Monthly Archives: March 2006

Life update:

Still sick.

And now you know

How to make vegan twinkies. I wonder if these will survive any nuclear holocausts?


The "Founding Fathers" are rolling in their graves

So I know there’s a post below on a stupid forward I received about boycotting Pepsi products because they’ve left out the “under God” phrase from the Pledge of Alligence. I initially posted it tongue-in-cheek, consoling myself that it was an extreme example of religious right ignorance back home.

Sigh. Maybe it’s not such an extreme example.

This weekend in Washington DC, there was a evangelical conference entitled: The War on Christians and the Values Voters 2006. Speakers included some of “Justice Sunday” favorites, such as Tom Delay, Phyllis Schlafly, Gary Bauer, and Alan Keyes.

In last night’s Hardball on MSNBC, Chris Matthews featured a segment titled “Is Christianity Under Siege?“– which had (the Rev.) Al Sharpton and Tony Perkins, the president of the (hyper-conservative/evangelical) Family Research Council.

I don’t know where to even begin. Watch the clip.

Some of what Perkins spewed:

  • He’s upset that “religion” is under attack in America — specifically Christianity.
  • He calls it a “growing hostility” and cites the injustice of the legislature of Indiana no longer being allowed to open with prayer, if they only pray to Jesus.
  • He finds it of “concern” that there is no public prayer at schools, graduations, football games (all rulings of courts)
  • and claims Christianity is under attack — case in point: the county of Los Angeles was “forced” to remove a cross from its city seal.

But the most enjoyable part of the segment is when Sharpton nails Perkins and the RR’s support of former House majority leader Tom Delay [who’s in the midst of being investigated for several ethics and money laundering violations]. The RR is making Delay a symbol and martyr of Christianity, saying he’s “being persecuted for standing up for Jesus.”

Sharpton asks Perkins: “But I would like Tony to tell me how what Tom Delay is facing has to do with his religion, or any religion — it has nothing to do with it. … How does Jesus and embezzling funds have anything to do with each other?”

Perkins stumbles and attempts an answer, but ultimately cannot defend it. He claims that it’s partially due to Delay being evangelical and pro-life — as if THAT’S the reason why he’s being investigated for ethical violations. Riiiight.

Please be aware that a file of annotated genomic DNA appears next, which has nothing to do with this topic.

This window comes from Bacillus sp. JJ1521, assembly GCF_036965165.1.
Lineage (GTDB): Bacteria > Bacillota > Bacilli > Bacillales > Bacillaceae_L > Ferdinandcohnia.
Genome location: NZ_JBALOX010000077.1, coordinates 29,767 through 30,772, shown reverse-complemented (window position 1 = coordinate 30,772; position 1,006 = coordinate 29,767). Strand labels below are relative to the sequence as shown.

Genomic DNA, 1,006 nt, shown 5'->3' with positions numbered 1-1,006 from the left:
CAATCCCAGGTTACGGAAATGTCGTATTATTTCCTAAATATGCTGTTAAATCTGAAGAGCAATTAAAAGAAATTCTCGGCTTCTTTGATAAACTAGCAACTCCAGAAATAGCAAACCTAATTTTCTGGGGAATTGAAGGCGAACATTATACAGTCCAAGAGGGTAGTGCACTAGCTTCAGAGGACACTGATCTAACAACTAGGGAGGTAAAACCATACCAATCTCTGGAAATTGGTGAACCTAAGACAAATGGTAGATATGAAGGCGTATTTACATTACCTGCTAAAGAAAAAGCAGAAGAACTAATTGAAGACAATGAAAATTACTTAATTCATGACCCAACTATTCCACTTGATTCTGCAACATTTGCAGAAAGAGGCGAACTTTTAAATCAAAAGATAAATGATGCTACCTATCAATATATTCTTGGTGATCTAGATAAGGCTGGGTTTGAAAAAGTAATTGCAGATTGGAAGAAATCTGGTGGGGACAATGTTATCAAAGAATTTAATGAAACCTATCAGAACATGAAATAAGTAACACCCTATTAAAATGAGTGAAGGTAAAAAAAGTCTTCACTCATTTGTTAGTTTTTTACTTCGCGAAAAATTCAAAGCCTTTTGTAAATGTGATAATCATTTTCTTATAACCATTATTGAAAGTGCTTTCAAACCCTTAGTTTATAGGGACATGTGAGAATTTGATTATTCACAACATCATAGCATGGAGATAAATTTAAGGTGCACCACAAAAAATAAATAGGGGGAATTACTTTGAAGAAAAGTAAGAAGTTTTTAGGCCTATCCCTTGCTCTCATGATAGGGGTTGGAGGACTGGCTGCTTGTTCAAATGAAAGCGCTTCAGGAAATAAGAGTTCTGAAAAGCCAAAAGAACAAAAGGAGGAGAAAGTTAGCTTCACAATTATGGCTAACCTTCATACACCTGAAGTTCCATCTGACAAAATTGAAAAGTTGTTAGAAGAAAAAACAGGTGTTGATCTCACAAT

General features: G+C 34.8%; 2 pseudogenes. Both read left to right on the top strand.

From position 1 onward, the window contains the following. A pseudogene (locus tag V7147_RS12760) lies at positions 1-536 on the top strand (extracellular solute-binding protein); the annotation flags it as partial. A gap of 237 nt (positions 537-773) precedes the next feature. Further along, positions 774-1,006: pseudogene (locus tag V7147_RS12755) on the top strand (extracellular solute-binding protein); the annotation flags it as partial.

Supposedly, Perkins just wants people to be able “to display their faith publicly.” Translated: They want a dominionist theocracy, where there’s one religion validated by the government.

Oy, and don’t even get me started on the RR’s claim of Christianity and government as a part of our “history” and “heritage” as a country — the men who founded the US government and constitution WERE NOT CHRISTIAN. If anything, the framers of the Constitution went OUT OF THEIR WAY to make sure that God and Christianity were not evoked in the setting up of our government.

Then again, when you don’t take the time to actually read the Constitution, I suppose it’s easier to make such unsubstantiated claims.

Don’t forget to go watch the clip that spurred on this rant o’ mine.


Don’t buy Pepsi in the new can. Pepsi has a new “patriotic” can coming out with pictures of the EmpireStateBuilding, and the Pledge of Allegiance on them.

However, Pepsi left out two little words on the pledge,”Under God.”

Pepsi said they didn’t want to offend anyone. In that case, we don’t want to offend anyone at the Pepsi corporate office, either!

So if we don’t buy any Pepsi product, they will not be offended when they don’t receive our money that has the words “In God We Trust” on it.


I hate email forwards, especially when they’re as culturally-humilating as these.

I highly doubt any Pepsi boycott will occur in my household. For one, I married into a “Pepsi family” — and I support not having the “under God” in the pledge. Most people don’t realize that those two words weren’t a part of the pledge until the 1950′s, and were only added in an effort to deter communism [read me].

Separation of church & state — and carbonated beverages, I say!

Religion, torture, Islam, Christianity

This last week’s Real Time with Bill Maher was really good. You never know with that show — it’s either really well done, or just boring/painful to watch. This week’s panel was Muslim author Reza Aslan, actor Jason Alexander, and my old Congressman from GA, Jack Kingston. Good discussion all around — well worth watching.

I liked this particular exchange between Maher and Aslan, referencing religious perspectives on torturing:

Bill Maher: And I think this is interesting. There was a Pew study of different religions: 31% of Protestants and only 26% of Catholics said it was never okay to torture. That seems like a very small percentage of Catholics – 26% — to say, you know – Jesus was tortured – to say it was never okay. Forty-one percent of secular people – atheists or agnostic – said it was never okay to torture. And I – I bring this up because, reading your book, I was struck by how liberal and tolerant Muhammad was. I didn’t really know that.